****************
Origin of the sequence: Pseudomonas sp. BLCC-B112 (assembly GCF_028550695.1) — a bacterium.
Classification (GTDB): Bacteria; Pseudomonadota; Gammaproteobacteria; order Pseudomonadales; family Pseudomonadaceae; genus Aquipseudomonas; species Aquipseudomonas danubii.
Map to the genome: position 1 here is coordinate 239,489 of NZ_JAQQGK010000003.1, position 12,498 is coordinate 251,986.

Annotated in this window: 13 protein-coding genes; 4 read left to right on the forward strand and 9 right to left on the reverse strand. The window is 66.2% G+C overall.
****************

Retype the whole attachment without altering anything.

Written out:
Origin of the sequence: Pseudomonas sp. BLCC-B112 (assembly GCF_028550695.1) — a bacterium.
Classification (GTDB): Bacteria; Pseudomonadota; Gammaproteobacteria; order Pseudomonadales; family Pseudomonadaceae; genus Aquipseudomonas; species Aquipseudomonas danubii.
Map to the genome: position 1 here is coordinate 239,489 of NZ_JAQQGK010000003.1, position 12,498 is coordinate 251,986.

Annotated in this window: 13 protein-coding genes; 4 read left to right on the forward strand and 9 right to left on the reverse strand. The window is 66.2% G+C overall.